- Wednesday: Generally between 0-15 millimeters of rainfall across the country, trending wetter across southern and eastern areas in both islands. Isolated rainfall totals up to 20 millimeters are possible, and higher in isolated or persisting heavy showers or thunderstorms.
- Thursday: Little to no rainfall across the country, with isolated totals up to 5 millimeters.
It is noteworthy that the American GFS model, which remains the outlier amongst the suite of models used for this forecast, is showing a significantly wetter Tuesday and Wednesday. Based on the GFS 0Z runs on Tuesday, widespread totals above 25 millimeters and isolated totals above 50 millimeters are shown for Tuesday, with widespread totals above 15 millimeters and isolated totals above 25 millimeters for Wednesday. Though unlikely, if these totals materialize, the street/flash flooding threat will be higher than currently forecast.
Putting the rainfall forecast into context, rainfall rates in excess of 50 millimeters per hour or areas that receive in excess of 25 millimeters within an hour tend to trigger street flooding across the country or flash flooding in northern Trinidad. For riverine flooding to occur, a large area of the country (not just in highly localized areas of western coastal Trinidad) would have to record upwards of 75 millimeters within 24 hours, and rainfall would have to fall across major rivers’ catchment areas.
Low-level winds are forecast to increase due to the presence of a low-level jet north of T&T. Peak sustained surface winds are forecast after midday on Tuesday through Wednesday, between 25 to 35 KM/H. In heavy to violent shower and thunderstorm activity, gusts up to and in excess of 45 KM/H are likely.
From the late afternoon Tuesday into Wednesday, gusts in excess of 50 KM/H are possible, particularly across and north of Tobago.
With wind gusts in excess of 45 KM/H, whole trees are expected to be in motion, and there may be some inconvenience when walking against the wind gusts. Light outdoor objects may topple or become airborne such as garbage cans, potted plants, loose galvanize or construction material, and other outdoor furniture. Tents may jump. Older/weaker trees may fall, bringing down utility poles and lines.
Other Adverse Weather Impacts
Lightning: Lightning is possible in thunderstorm activity. Lightning can cause power outages, voltage dips, damage to life and property, particularly during cloud-to-ground lightning strikes. Dangerous, frequent lightning is expected on Friday and Saturday.
Landslides: Landslides and fallen trees are possible, particularly along the Northern Range, Southern Trinidad, and Tobago. The threat of landslides will remain elevated Tuesday into Wednesday.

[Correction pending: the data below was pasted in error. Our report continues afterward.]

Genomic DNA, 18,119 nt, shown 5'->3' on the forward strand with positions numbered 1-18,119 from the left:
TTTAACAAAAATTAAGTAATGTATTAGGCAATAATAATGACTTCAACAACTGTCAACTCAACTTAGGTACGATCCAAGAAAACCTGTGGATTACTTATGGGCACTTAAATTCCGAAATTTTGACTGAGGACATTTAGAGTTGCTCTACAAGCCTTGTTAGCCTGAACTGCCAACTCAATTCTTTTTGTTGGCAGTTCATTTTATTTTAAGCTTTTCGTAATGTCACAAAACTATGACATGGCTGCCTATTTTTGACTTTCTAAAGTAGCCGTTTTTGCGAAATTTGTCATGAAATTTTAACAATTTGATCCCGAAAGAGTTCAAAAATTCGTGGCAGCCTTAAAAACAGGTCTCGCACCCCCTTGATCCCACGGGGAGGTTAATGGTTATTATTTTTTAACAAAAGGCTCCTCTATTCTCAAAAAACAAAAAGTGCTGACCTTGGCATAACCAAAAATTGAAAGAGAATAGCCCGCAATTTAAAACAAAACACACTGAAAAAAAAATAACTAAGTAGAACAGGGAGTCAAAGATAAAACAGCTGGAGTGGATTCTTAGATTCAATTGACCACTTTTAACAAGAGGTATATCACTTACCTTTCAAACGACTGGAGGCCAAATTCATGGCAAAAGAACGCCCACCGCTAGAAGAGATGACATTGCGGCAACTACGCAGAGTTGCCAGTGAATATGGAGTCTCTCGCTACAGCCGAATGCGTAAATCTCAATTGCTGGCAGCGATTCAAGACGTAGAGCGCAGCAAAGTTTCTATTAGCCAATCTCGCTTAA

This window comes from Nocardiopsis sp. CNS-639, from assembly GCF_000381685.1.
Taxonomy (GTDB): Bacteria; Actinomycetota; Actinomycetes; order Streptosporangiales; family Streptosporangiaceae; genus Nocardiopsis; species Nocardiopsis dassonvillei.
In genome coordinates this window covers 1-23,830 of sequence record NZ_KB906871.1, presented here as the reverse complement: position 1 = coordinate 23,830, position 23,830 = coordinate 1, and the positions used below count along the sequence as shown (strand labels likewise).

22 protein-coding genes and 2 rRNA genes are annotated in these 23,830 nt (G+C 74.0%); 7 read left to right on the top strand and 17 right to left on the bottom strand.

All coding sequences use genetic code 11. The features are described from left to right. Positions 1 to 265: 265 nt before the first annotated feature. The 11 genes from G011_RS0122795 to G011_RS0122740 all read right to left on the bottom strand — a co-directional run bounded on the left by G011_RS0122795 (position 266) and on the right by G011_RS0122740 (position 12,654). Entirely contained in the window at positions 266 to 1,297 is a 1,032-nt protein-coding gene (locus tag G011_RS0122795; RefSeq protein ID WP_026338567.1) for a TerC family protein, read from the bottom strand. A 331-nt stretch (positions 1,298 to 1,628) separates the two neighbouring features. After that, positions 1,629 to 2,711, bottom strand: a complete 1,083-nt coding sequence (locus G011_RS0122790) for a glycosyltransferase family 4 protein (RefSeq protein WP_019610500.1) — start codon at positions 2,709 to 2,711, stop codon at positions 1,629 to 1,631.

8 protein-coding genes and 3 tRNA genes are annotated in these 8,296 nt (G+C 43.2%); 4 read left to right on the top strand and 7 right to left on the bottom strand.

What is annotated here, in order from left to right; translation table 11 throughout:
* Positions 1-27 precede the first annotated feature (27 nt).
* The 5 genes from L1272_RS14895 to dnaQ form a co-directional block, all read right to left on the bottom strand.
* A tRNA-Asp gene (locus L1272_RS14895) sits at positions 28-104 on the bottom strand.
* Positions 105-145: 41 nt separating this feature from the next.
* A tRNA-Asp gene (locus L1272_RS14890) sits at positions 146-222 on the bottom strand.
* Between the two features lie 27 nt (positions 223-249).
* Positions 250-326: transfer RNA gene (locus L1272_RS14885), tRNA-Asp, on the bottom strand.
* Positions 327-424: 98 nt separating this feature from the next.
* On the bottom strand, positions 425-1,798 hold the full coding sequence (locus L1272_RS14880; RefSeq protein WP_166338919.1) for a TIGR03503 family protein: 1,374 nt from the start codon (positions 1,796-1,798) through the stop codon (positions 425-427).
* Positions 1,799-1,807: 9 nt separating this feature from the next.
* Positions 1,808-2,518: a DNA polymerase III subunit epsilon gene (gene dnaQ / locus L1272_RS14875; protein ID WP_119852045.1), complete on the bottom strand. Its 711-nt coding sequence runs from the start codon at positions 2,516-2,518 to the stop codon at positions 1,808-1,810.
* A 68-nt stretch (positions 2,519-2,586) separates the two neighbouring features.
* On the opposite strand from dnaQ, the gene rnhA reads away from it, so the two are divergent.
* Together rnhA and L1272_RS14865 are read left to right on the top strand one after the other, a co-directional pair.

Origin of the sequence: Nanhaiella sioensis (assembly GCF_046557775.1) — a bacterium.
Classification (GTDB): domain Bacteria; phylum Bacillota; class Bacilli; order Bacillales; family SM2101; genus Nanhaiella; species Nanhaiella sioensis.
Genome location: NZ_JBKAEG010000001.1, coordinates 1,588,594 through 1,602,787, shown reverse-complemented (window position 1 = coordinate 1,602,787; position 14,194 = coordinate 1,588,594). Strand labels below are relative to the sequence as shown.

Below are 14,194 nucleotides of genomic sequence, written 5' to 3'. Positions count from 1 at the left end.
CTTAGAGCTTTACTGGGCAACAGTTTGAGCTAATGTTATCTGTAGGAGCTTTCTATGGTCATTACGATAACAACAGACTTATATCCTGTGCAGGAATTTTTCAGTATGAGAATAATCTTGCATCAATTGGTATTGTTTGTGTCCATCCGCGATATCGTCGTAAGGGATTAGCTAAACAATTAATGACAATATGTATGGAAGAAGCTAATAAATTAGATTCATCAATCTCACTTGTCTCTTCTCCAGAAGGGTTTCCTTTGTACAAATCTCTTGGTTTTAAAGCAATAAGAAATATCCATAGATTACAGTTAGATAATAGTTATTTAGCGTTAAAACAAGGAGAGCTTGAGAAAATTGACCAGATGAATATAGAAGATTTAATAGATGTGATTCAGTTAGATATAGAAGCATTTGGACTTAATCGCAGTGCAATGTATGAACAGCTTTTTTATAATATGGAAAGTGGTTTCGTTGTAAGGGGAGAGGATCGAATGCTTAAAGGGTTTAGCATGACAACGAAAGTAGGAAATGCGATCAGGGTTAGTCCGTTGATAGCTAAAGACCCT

Why I May Not/Will Not See Rainfall?
A frequent complaint is the forecast is wrong because I didn’t experience any rainfall. Scattered showers mean that you, individually, may experience some showers intermittently throughout the day, and there is a higher chance for this activity than isolated activity. Widespread showers mean that nearly all persons and areas may experience rainfall.
Scattered rainfall is forecast through Wednesday.
Tropical Waves: There are no tropical waves in the Atlantic Basin. Today, November 30th, the Atlantic Hurricane Season officially ends.
This (Tuesday) morning, a surface to low-level trough is forecast to move across Trinidad, Tobago, and the Southern Windward Islands this (Tuesday) morning, bringing a surge in deep tropical moisture and instability.
On Tuesday, at all levels of the atmosphere, conditions are forecast to become favorable for the development of heavy to violent showers and thunderstorms, with mostly cloudy skies. Aiding conditions across the region as this trough moves will be confluence ahead of a surge of low-level winds, which will begin moving across the area Tuesday afternoon.
Winds are forecast to peak overnight, as this surge of winds, associated with a low-level jet north of T&T, lingers through Wednesday.
However, strong wind shear from the west is forecast to remain across Trinidad and Tobago. While showers and thunderstorms will move across T&T, as activity moves west, convection may weaken, with cloudiness associated with showers and thunderstorms that develop across western Trinidad or Tobago moving eastward. This wind shear will also keep heavier rainfall south and east of the country.
A surface to mid-level ridge will return by Wednesday afternoon, mainly bringing settled and breezy conditions into Thursday.